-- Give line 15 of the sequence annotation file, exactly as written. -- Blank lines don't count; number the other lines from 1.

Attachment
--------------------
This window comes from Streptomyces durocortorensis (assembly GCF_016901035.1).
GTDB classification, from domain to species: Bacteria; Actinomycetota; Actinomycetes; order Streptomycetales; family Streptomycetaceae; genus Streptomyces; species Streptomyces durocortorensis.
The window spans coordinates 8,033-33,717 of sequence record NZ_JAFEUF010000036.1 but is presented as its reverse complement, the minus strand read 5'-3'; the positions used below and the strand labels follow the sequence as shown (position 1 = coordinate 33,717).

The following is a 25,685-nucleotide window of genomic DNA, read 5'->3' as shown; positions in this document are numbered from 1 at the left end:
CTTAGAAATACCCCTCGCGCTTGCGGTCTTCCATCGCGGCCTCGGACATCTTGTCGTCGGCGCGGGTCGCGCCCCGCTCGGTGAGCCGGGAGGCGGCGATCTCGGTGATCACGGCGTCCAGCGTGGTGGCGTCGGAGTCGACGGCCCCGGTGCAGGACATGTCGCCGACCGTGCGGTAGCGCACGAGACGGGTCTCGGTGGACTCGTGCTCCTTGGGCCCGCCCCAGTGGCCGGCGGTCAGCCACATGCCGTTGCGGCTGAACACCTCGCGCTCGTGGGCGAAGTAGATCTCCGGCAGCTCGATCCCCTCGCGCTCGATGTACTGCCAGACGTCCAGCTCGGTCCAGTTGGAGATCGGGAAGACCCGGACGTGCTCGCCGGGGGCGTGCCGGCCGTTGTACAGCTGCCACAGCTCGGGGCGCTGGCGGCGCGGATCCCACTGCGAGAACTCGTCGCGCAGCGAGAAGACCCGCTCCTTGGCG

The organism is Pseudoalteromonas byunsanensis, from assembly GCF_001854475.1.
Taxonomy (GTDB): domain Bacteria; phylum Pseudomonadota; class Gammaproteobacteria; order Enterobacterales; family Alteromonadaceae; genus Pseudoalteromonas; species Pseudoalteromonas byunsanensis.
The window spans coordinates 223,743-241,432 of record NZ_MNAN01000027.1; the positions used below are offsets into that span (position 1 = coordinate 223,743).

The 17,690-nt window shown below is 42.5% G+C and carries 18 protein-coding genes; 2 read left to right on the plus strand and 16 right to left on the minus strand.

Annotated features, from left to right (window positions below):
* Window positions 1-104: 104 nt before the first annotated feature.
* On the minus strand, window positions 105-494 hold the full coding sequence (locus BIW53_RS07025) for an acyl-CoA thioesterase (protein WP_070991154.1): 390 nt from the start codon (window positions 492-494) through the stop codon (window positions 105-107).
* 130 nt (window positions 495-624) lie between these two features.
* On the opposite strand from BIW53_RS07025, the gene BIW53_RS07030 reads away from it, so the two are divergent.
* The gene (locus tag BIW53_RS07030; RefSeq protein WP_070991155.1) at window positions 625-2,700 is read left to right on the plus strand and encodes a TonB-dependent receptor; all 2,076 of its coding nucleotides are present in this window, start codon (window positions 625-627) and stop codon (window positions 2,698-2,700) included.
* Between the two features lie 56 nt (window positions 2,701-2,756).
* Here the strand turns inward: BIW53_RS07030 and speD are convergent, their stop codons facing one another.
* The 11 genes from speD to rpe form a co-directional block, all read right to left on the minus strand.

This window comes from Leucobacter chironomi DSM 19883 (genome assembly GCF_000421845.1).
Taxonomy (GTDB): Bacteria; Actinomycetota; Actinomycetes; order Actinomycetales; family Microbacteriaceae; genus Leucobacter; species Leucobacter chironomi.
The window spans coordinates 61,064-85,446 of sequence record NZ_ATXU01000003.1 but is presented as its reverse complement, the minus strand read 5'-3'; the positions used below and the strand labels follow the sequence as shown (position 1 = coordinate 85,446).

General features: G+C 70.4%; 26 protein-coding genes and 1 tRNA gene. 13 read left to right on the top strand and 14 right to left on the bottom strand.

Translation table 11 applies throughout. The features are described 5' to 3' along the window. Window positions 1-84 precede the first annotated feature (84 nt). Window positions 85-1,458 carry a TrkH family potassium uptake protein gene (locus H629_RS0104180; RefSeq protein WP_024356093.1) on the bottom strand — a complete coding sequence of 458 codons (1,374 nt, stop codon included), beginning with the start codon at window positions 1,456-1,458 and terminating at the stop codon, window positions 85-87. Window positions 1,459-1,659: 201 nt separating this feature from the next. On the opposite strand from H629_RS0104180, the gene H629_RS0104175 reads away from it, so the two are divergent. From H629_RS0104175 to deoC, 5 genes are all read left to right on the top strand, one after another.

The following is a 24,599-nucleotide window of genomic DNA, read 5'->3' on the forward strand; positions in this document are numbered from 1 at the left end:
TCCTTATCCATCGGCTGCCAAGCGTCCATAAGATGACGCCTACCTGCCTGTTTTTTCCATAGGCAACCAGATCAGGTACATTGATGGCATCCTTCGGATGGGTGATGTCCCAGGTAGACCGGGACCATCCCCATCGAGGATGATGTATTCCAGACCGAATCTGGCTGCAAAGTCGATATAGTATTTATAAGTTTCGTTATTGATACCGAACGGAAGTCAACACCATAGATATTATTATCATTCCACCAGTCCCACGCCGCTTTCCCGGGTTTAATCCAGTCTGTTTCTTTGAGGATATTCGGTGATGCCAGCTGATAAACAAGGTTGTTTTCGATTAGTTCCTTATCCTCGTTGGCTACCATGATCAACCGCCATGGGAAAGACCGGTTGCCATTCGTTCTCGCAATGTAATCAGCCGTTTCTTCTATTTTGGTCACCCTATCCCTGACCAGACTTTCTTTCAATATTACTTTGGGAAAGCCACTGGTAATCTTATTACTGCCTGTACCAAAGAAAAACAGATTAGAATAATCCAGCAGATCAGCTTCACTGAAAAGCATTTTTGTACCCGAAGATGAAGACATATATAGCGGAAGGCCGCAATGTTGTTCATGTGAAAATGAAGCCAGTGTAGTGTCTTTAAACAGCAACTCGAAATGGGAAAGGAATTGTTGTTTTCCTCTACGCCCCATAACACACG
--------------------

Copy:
* The gene (locus tag BIW53_RS07030; RefSeq protein WP_070991155.1) at window positions 625-2,700 is read left to right on the plus strand and encodes a TonB-dependent receptor; all 2,076 of its coding nucleotides are present in this window, start codon (window positions 625-627) and stop codon (window positions 2,698-2,700) included.